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Review ARTICLE

Front. Psychol., 10 June 2015 | https://doi.org/10.3389/fpsyg.2015.00787

Current insights in the development of children’s motor imagery ability

Steffie Spruijt1*, John van der Kamp2,3 and Bert Steenbergen1,4
  • 1Behavioural Science Institute, Radboud University Nijmegen, Nijmegen, Netherlands
  • 2Research Institute Move, VU University Amsterdam, Amsterdam, Netherlands
  • 3Institute of Human Performance, University of Hong Kong, Hong Kong, China
  • 4School of Psychology, Australian Catholic University, Melbourne, Australia

Over the last two decades, the number of studies on motor imagery in children has witnessed a large expansion. Most studies used the hand laterality judgment paradigm or the mental chronometry paradigm to examine motor imagery ability. The main objective of the current review is to collate these studies to provide a more comprehensive insight in children’s motor imagery development and its age of onset. Motor imagery is a form of motor cognition and aligns with forward (or predictive) models of motor control. Studying age-related differences in motor imagery ability in children therefore provides insight in underlying processes of motor development during childhood. Another motivation for studying age-related differences in motor imagery is that in order to effectively apply motor imagery training in children (with motor impairments), it is pertinent to first establish the age at which children are actually able to perform motor imagery. Overall, performance in the imagery tasks develops between 5 and 12 years of age. The age of motor imagery onset, however, remains equivocal, as some studies indicate that children of 5 to 7 years old can already enlist motor imagery in an implicit motor imagery task, whereas other studies using explicit instructions revealed that children do not use motor imagery before the age of 10. From the findings of the current study, we can conclude that motor imagery training is potentially a feasible method for pediatric rehabilitation in children from 5 years on. We suggest that younger children are most likely to benefit from motor imagery training that is presented in an implicit way. Action observation training might be a beneficial adjunct to implicit motor imagery training. From 10 years of age, more explicit forms of motor imagery training can be effectively used.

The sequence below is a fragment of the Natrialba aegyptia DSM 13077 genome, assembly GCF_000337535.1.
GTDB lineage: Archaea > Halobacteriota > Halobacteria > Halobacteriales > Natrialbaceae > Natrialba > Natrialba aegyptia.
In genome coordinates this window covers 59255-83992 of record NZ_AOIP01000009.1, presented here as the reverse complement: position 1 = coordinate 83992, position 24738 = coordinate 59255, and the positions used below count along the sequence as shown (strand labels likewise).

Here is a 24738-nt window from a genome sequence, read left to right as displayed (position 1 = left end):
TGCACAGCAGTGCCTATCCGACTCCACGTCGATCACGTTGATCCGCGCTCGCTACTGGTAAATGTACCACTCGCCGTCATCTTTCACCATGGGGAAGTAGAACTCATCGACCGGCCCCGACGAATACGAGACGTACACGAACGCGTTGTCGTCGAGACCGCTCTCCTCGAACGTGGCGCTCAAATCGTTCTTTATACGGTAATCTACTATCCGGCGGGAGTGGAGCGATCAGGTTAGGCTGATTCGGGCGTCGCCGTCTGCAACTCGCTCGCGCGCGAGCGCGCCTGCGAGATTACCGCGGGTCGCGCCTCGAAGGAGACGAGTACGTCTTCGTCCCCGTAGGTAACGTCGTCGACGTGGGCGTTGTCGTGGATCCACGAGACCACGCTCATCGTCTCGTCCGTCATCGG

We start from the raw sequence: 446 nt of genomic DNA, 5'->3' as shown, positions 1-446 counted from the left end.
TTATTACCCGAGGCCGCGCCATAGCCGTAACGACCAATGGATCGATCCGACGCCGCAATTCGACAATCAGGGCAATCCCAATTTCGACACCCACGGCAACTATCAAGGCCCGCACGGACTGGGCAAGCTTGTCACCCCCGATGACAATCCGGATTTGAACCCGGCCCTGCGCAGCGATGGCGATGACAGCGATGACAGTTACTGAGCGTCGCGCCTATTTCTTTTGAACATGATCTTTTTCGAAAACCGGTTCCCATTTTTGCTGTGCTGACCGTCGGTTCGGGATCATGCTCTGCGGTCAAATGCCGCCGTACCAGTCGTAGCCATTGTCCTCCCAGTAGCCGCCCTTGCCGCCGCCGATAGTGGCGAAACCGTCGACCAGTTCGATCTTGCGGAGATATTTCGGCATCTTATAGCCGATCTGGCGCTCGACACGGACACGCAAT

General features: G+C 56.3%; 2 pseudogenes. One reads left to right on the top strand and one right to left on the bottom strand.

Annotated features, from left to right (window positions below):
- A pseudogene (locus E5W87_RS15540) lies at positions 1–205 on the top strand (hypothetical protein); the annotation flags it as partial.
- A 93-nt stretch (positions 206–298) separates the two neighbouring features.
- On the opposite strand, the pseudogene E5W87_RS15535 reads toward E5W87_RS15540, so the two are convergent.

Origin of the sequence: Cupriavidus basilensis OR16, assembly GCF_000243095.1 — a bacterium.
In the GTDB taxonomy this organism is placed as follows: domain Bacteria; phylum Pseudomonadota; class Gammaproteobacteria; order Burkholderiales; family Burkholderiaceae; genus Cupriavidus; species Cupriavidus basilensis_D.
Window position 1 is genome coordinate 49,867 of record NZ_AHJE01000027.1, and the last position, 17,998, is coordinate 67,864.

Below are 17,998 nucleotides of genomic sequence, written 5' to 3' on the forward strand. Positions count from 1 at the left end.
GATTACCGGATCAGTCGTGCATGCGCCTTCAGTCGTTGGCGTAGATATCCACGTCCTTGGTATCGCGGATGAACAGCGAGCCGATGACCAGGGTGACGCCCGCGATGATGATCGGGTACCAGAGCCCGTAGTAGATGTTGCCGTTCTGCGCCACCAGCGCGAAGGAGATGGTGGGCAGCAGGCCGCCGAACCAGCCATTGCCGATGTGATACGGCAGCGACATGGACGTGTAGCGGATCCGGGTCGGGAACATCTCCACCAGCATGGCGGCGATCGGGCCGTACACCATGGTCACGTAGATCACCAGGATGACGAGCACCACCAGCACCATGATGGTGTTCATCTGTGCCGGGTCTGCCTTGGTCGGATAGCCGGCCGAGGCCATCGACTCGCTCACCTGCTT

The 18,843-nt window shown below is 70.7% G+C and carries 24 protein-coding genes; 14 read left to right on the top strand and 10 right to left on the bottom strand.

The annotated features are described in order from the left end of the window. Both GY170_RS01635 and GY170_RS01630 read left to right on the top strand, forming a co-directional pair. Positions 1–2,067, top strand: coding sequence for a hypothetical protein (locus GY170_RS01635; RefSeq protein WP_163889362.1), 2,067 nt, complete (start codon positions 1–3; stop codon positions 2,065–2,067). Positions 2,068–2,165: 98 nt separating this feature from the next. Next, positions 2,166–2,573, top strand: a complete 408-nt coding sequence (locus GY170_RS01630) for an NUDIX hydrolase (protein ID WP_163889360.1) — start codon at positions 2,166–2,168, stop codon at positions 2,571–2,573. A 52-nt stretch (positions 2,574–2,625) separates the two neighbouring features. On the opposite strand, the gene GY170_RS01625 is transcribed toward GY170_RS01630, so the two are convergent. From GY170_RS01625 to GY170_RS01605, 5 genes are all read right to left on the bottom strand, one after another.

Introduction

In a series of studies that have appeared in the last decade (Tamir et al., 2007; Lee et al., 2011; Page et al., 2011; Cho et al., 2012), it was shown that motor imagery training can be beneficial for motor rehabilitation in adult patients with acquired brain damage, in particular stroke (for reviews see Sharma et al., 2006; Dickstein and Deutsch, 2007; Zimmermann-Schlatter et al., 2008; Malouin and Richards, 2010). Motor imagery is supposed to stimulate the neural networks that underlie the planning and control of movements. As such, motor imagery training in rehabilitation is regarded as a ‘backdoor’ to facilitate a patient’s motor performance (Sharma et al., 2006).